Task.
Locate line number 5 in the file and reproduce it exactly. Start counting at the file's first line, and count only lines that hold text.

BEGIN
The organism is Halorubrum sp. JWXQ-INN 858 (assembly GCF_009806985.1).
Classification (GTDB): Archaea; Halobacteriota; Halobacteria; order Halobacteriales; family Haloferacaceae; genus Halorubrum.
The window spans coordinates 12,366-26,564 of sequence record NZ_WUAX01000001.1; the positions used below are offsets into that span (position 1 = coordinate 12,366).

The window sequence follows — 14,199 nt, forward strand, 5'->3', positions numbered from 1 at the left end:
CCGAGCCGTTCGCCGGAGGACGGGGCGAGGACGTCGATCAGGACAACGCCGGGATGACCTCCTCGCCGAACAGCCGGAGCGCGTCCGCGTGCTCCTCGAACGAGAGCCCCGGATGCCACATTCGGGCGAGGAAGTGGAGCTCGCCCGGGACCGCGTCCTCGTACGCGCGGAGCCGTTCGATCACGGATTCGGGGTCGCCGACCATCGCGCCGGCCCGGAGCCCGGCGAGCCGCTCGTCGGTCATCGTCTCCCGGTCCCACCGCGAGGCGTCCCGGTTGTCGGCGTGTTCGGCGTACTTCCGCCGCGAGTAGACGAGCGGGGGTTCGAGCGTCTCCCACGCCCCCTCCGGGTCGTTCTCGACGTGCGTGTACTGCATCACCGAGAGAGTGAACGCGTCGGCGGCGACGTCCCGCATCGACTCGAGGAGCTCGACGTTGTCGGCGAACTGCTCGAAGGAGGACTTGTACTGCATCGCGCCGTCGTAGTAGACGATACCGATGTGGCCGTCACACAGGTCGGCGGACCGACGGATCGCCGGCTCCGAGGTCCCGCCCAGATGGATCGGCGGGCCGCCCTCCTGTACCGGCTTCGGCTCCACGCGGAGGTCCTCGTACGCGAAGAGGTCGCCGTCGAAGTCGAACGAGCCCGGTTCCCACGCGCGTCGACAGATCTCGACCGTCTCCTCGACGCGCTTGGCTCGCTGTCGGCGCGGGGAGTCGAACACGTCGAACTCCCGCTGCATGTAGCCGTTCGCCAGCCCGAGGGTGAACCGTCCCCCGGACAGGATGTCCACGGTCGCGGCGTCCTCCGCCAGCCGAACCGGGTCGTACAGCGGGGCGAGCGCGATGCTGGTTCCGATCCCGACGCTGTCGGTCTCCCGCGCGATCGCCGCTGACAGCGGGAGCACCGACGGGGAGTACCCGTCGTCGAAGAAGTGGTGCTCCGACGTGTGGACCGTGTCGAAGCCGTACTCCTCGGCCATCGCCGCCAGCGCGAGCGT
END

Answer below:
CCGAGCCGTTCGCCGGAGGACGGGGCGAGGACGTCGATCAGGACAACGCCGGGATGACCTCCTCGCCGAACAGCCGGAGCGCGTCCGCGTGCTCCTCGAACGAGAGCCCCGGATGCCACATTCGGGCGAGGAAGTGGAGCTCGCCCGGGACCGCGTCCTCGTACGCGCGGAGCCGTTCGATCACGGATTCGGGGTCGCCGACCATCGCGCCGGCCCGGAGCCCGGCGAGCCGCTCGTCGGTCATCGTCTCCCGGTCCCACCGCGAGGCGTCCCGGTTGTCGGCGTGTTCGGCGTACTTCCGCCGCGAGTAGACGAGCGGGGGTTCGAGCGTCTCCCACGCCCCCTCCGGGTCGTTCTCGACGTGCGTGTACTGCATCACCGAGAGAGTGAACGCGTCGGCGGCGACGTCCCGCATCGACTCGAGGAGCTCGACGTTGTCGGCGAACTGCTCGAAGGAGGACTTGTACTGCATCGCGCCGTCGTAGTAGACGATACCGATGTGGCCGTCACACAGGTCGGCGGACCGACGGATCGCCGGCTCCGAGGTCCCGCCCAGATGGATCGGCGGGCCGCCCTCCTGTACCGGCTTCGGCTCCACGCGGAGGTCCTCGTACGCGAAGAGGTCGCCGTCGAAGTCGAACGAGCCCGGTTCCCACGCGCGTCGACAGATCTCGACCGTCTCCTCGACGCGCTTGGCTCGCTGTCGGCGCGGGGAGTCGAACACGTCGAACTCCCGCTGCATGTAGCCGTTCGCCAGCCCGAGGGTGAACCGTCCCCCGGACAGGATGTCCACGGTCGCGGCGTCCTCCGCCAGCCGAACCGGGTCGTACAGCGGGGCGAGCGCGATGCTGGTTCCGATCCCGACGCTGTCGGTCTCCCGCGCGATCGCCGCTGACAGCGGGAGCACCGACGGGGAGTACCCGTCGTCGAAGAAGTGGTGCTCCGACGTGTGGACCGTGTCGAAGCCGTACTCCTCGGCCATCGCCGCCAGCGCGAGCGT